Do you remember when we were little and our knees got hurt, we would directly get the first aid to treat the injury? We would cover the wounds with a band-aid and treat it with proper care, as we give it time to completely heal.
Now, when our feelings get hurt, why do we tell our hearts and minds to just shrug it off? Why do we tend to avoid it, judge it and run away from it? Shouldn’t we get our emotional first aid and treat the wounds carefully until it slowly heals?
Unfortunately, that’s not the scene that we are growing up. We currently live in a modern society that forced us to carry our responsibilities on our shoulders, while maintaining an auto-pilot mode in everyday actions in order to professionally function. We are commuting from place to place, hustling from time to time, and pushing ourselves to our limits, without taking care of our inner needs and desires.
In the midst of our tight schedules, we often look forward to the weekend or holidays, so that we can take some time off and get all the rest that we need. More often than not, we use our time off as a form of escapism from our daily hustle, be it soaking in the typical urban life of nights out, café crawling, shopping, or movie dates. We think that we are doing great in nurturing our body, mind, and soul through these leisure activities. However, what if these pleasurable activities are not only escapism from your daily rush but also an escapism from your emotions?
With all the entertainment, media, and amusements that are only one click away, we are taught by society to distract ourselves when we are feeling emotional pain. Hence, we would go out, order pizza, watch television, or hop to an ice cream shop as a way to get distracted—as a way to suppress our emotions.
The biggest mistake we usually make is when we deny our emotions. We tend to reject it, criticize it and bury our pain and suffering with hope that it would be magically gone. However, at the end of the day, we would realize that our emotional pain still lies there, if not getting stronger. We would start to think that our coping mechanism was just not enough, and we would start to find more ways and methods to kill our pain, until it began to get more infected and severe, just like the untreated physical wounds are.
As difficult as this may sound, we should allow ourselves to feel the pain. When we start owning our emotions, our emotions will stop owning us.
Feeling the pain means you are ready to fight your darkest fear, instead of running away and hiding in the corner. Feeling the pain means you are addressing your root problems, and listening to your trauma or inner fear. Feeling the pain means you are admitting your truth, even if it comes with great discomfort. Feeling the pain means you are finally accepting yourself as a whole; you don’t only take the filtered goods inside of you, but you also take everything that’s left inside: your vulnerability, weaknesses, fears, trauma, guilt, shame, and sadness.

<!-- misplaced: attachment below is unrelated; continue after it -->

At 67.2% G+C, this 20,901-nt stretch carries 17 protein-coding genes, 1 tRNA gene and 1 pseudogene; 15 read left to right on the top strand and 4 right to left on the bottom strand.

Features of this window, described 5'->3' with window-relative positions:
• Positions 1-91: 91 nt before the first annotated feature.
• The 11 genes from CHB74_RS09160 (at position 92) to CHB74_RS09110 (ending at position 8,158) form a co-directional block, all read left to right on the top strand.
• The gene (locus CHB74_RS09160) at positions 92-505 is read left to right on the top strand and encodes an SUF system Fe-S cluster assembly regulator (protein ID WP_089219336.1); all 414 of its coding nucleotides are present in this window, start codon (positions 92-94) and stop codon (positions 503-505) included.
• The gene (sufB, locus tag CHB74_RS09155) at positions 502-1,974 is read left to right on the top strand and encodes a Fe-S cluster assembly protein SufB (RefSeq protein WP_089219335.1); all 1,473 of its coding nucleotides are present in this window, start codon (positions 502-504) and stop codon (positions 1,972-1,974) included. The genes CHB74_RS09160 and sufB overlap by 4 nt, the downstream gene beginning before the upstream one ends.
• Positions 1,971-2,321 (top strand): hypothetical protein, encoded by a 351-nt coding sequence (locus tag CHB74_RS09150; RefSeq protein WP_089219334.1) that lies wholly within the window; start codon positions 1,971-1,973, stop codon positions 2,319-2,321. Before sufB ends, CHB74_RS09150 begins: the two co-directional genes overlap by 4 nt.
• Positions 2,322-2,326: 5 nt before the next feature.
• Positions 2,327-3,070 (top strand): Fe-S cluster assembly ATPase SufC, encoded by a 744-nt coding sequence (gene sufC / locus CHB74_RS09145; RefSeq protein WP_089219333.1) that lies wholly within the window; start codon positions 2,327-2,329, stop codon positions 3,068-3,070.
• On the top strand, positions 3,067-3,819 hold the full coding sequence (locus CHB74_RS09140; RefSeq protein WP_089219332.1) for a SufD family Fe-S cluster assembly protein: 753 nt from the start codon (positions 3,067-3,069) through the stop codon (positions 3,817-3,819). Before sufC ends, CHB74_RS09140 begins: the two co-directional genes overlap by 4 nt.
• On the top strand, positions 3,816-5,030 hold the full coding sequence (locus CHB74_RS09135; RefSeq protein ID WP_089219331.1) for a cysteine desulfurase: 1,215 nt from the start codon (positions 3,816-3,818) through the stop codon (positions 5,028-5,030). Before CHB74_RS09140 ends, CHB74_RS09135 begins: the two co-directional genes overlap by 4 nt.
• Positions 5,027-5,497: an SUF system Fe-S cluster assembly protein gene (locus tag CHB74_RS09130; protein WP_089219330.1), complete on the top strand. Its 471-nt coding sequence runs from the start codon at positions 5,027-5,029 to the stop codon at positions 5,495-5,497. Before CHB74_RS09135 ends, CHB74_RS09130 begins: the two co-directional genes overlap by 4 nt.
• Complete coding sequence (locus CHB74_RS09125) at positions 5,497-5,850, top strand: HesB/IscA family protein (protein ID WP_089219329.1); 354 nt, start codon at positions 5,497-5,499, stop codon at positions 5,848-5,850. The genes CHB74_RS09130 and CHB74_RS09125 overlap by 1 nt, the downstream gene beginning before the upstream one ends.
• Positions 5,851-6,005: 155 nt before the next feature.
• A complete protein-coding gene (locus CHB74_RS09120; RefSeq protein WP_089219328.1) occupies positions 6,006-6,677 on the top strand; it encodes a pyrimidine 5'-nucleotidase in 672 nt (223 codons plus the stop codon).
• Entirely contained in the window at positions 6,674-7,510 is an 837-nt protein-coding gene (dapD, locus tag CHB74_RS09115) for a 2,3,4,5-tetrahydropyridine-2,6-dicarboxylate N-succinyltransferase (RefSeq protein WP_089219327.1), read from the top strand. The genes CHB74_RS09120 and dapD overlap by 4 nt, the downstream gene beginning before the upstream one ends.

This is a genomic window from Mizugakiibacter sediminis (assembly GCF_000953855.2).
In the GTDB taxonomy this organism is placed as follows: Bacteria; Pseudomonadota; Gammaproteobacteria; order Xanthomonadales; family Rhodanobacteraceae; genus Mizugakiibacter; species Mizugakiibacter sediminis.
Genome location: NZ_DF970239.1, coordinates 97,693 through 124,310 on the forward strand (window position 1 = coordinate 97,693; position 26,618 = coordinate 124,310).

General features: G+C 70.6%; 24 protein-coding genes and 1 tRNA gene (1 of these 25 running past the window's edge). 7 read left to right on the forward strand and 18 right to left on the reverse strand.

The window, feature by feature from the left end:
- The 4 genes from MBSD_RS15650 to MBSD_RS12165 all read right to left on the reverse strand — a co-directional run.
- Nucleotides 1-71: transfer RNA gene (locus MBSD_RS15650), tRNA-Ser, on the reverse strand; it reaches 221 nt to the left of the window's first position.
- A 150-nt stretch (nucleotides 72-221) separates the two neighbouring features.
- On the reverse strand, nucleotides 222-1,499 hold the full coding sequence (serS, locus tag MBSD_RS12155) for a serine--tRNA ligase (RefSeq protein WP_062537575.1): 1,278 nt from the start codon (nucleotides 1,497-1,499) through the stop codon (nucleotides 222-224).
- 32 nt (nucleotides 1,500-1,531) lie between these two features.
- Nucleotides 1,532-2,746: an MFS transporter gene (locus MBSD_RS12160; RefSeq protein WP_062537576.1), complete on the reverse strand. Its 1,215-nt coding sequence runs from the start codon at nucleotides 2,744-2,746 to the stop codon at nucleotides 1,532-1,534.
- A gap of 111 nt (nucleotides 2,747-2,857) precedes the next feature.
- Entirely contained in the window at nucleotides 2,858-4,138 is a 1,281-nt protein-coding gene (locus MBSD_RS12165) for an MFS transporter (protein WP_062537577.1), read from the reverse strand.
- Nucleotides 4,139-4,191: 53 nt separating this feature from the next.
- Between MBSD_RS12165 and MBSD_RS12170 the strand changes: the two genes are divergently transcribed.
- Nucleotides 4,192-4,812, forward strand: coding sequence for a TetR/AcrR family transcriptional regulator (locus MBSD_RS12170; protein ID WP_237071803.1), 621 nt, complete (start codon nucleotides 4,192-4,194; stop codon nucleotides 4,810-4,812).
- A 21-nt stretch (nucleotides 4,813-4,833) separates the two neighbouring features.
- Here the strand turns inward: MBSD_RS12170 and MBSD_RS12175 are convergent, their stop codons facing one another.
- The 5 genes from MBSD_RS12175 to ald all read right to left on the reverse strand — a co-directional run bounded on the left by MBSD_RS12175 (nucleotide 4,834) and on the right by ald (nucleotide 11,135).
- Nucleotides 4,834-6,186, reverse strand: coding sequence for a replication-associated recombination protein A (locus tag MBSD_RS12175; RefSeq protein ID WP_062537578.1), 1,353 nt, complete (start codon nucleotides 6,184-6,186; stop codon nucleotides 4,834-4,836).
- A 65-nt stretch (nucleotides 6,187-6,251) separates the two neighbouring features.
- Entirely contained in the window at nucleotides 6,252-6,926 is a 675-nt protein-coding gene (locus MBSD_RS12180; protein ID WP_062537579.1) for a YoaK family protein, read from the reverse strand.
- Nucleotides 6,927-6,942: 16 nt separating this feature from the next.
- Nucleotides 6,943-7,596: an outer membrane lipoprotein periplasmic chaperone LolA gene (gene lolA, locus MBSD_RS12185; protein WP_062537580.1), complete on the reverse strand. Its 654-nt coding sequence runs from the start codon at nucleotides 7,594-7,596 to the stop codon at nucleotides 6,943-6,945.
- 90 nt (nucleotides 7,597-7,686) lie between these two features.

Even though feeling the pain may feel like sinking in the ocean of unpleasant emotions, but just know that you are one step away to swim in it, rather than to drown in it. You are giving a chance to yourself to feel the real humanness of you by facing and embracing your raw, authentic emotions. Once you take that chance, you will understand that allowing your emotional pain means that you were brave enough to experience the love, loss, grief, and guilt that had happened before. Pain is a part of you, an accumulation of your hopes, wishes, expectations, and emotions that you once had and need to be let go. By acknowledging this truth, you would finally be able to own your pain, slowly learn from it, and ready to start your healing journey.
Accepting our emotional pain is never easy—it might come with the loudest storms, and we might be getting trapped in the delusional phase by wishing that everything would go back to how it was. The hardest pill to swallow is the fact that the beautiful city that once we built is now becoming crumbles and ruins, and though we cannot instantly rebuild it, we can always start it all over again somewhere. To do that, we need to hold all of our emotional pain on our hands instead of squashing it all together. We need to pay attention to our inner needs and listen more to our voices. We know that this storm shall pass, but always make sure that we will not be taken away by the storms as we are standing in the middle of it.
Let’s start sitting with your emotional pain. Take care of your emotional pain with love and tenderness, just like how your mom would take care of your physical wounds when you were little. By doing so, there will come a day when you will finally be able to stand up feeling fulfilled and content as a whole.